In the United States, Netflix and YouTube specifically have announced that they will be producing films to be shown first on their own platforms. The marketing and distribution plan for a feature film must no longer be imprisoned in a “one size fits all” formula.
    In fact, those plans must be tailored to more effective and profitable ways to promote the shows. In some circumstances, for example, projection simultaneously in theatres and on digital platforms would make it more possible to reach audiences in places far removed from large centres. Innovation and experimentation are values that are becoming increasingly indispensable in these areas.
    The last change involves international co-production and exports. We can be proud that Canada has already taken concrete measures to encourage international exchanges, especially by means of co-production treaties. There are effective measures that can be made flexible in order to avoid undesirable effects like cost inflation. Our industry, our companies, should also be encouraged to seek out strategic and financial partnerships with their foreign counterparts, no longer in a piecemeal way, but more globally.
    In conclusion, the Canadian feature film industry is facing major challenges that cannot be solved by minor changes. We have to review each of the conditions of development and make sure that they stimulate and empower all those involved so that Canadians and our entire film industry can reap the benefits.
    Thank you
    Thank you.


    We'll now go to questions.
    Mr. Yurdiga, you have seven minutes.
    Thank you to the participants in today's discussion regarding our film industry.
    I would like to commend Telus for investing in our film industry and other Canadian programs, which you guys have produced quite a bit through your programs.
    Ms. Gill, could you give us a few examples of successes in the film industry?
    As it pertains to Storyhive?
    Mr. David Yurdiga: Yes.
    Ms. Prem Gill: Maybe I'll give you some quick background on Storyhive. These are micro grants that fund short-form programming. We have funded short films and web series, and we're currently in a competition funding music videos. We don't fund feature films as these are micro grants, but this is the ecosystem that we hope these people will become part of. This is an incubator for a lot of this talent to experiment with and try to understand how the systems work.
    With regard to some of the successes that have come out if it, we've had short films funded through Storyhive that have then come back to us, and we've given them larger grants to produce longer-form programming. We're seeing them go through our system. Some of these films have played at festivals like Sundance in the short-form programs, as well as the Vancouver film festival and some smaller festivals like that. We're hoping that part of our success will be that as this program grows—it's only been around for about a year and a half—these people will graduate into the system of producing larger pieces of Canadian programming.


    How many productions does Storyhive fund in a given year?
    We have funded in the last year 59 projects. Our years sort of stumble between the calendar year and the broadcast year, but as of March, we've funded over $700,000 in grants to creators in B.C. and Alberta.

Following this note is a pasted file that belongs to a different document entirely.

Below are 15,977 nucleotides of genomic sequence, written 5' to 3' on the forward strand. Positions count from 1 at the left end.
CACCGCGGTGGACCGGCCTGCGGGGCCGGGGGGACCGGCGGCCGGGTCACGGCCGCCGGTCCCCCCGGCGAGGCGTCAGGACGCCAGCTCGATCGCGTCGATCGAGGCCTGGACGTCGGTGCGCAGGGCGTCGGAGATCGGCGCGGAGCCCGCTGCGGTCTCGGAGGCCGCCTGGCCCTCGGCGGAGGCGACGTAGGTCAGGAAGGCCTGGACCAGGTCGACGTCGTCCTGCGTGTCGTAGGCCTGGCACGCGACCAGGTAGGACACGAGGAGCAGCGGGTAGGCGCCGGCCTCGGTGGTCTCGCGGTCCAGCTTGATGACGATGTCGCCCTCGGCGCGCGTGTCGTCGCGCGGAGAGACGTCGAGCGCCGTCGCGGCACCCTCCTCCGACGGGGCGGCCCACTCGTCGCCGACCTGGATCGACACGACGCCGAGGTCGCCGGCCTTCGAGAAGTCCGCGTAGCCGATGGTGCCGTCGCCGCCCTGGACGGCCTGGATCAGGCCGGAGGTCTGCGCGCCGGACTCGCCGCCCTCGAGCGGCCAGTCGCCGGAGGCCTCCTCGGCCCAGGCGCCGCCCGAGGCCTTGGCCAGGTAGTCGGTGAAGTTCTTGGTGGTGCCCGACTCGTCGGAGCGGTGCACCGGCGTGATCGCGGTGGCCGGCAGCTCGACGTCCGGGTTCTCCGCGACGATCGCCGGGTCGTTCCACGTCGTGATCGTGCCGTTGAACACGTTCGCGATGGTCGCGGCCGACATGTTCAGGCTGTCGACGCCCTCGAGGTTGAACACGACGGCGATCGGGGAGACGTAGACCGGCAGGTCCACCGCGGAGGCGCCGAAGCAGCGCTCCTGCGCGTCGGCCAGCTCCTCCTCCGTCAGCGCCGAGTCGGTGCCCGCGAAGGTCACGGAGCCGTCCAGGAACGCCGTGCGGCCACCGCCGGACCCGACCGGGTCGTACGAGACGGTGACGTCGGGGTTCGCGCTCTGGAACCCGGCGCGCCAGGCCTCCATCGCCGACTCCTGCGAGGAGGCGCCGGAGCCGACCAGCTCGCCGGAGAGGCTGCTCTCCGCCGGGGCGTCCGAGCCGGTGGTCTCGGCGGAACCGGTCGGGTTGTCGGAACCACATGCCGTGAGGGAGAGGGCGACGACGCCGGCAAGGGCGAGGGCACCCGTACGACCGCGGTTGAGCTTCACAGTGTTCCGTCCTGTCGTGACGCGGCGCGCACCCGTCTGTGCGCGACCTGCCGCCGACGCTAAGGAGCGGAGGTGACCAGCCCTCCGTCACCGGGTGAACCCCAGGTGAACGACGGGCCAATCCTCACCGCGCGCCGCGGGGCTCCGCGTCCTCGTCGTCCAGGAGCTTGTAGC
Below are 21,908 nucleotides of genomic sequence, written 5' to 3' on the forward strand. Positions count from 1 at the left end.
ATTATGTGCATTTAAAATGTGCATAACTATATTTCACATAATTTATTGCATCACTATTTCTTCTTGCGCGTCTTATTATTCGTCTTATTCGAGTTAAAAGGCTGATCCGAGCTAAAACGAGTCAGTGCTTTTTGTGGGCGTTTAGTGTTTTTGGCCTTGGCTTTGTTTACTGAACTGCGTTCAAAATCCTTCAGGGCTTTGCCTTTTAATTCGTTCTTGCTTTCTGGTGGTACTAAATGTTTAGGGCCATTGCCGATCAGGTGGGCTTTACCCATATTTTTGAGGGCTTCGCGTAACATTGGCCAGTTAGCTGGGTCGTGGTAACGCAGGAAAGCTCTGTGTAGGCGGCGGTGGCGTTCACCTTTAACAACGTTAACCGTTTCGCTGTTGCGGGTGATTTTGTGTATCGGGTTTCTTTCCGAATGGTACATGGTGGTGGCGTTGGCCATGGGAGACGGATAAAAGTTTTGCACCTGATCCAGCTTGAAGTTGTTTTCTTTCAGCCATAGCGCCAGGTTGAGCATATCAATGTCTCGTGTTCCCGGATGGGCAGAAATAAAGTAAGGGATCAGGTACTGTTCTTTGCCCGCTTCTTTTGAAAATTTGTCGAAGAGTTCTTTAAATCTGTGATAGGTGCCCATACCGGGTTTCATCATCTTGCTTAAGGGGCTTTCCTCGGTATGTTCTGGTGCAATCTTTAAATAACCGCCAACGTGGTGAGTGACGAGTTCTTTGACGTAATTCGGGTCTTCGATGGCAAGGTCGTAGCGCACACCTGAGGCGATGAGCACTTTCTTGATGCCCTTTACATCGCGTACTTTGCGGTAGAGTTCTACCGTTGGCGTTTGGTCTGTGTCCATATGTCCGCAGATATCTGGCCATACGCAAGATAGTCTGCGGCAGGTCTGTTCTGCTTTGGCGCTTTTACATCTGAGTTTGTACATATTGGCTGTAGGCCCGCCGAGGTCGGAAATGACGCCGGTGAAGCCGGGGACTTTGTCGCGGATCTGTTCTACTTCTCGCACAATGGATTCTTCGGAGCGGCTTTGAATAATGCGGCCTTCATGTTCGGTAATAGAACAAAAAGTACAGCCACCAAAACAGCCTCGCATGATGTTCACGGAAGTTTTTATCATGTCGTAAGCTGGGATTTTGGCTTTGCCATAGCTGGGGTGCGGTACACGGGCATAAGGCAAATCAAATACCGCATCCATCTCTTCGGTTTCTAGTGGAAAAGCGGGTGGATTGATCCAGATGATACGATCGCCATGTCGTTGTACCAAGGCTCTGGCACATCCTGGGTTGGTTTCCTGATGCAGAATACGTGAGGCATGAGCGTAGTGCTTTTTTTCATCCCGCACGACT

Could you elaborate on some of the successes among last year's participants?
    We just finished a competition for a web series. In that program, 30 projects competed for two prizes of $50,000 to be produced into series. The pilots are the first episodes you produce for a series. Once the pilots were presented back to the public, they were voted on. We were only going to fund one project in each province. We consider it to be one of the successes that we actually ended up funding two projects in each province, at $50,000 each, to make them into series, because there was such an interest in these projects. To date we've had about 85,000 views on YouTube of these projects, which we measure on our platform.
    The content creators actually own all of their IPs, so their content is on their websites. Some of these people are premiering their content at web festivals in Toronto and other parts of North America. The successes are just beginning, these stories that we're starting to tell.
     Telus' Storyhive doesn't use any government funding, but provides an opportunity for producers at all levels of experience to participate, and production succeeds or fails.
    Why does this Storyhive model work?
    That's a very interesting question.
    I think it works because we're kind of bringing the community into the equation. They are helping us to make decisions on the programming.
    We're teaching these folks how to build an audience. The risk is low in terms of it being a $10,000 grant. They are in the comfort and coziness of the Storyhive world where they're being nurtured and helped to understand how to build an audience, especially through social platforms.
    I would say that's the biggest piece: helping them understand what building an audience is. It may be a global audience. It may not be just your local audience or a Canadian audience, but it's definitely people who are interested in their content.
    It's an incubator for talent development, for people connecting together, and for local stories to be told in a different way from what you're traditionally used to seeing.
    Moving on, I know that Telus has invested a lot of money in our communities to ensure that Storyhive works.
    Can the Canadian film industry survive without government investment?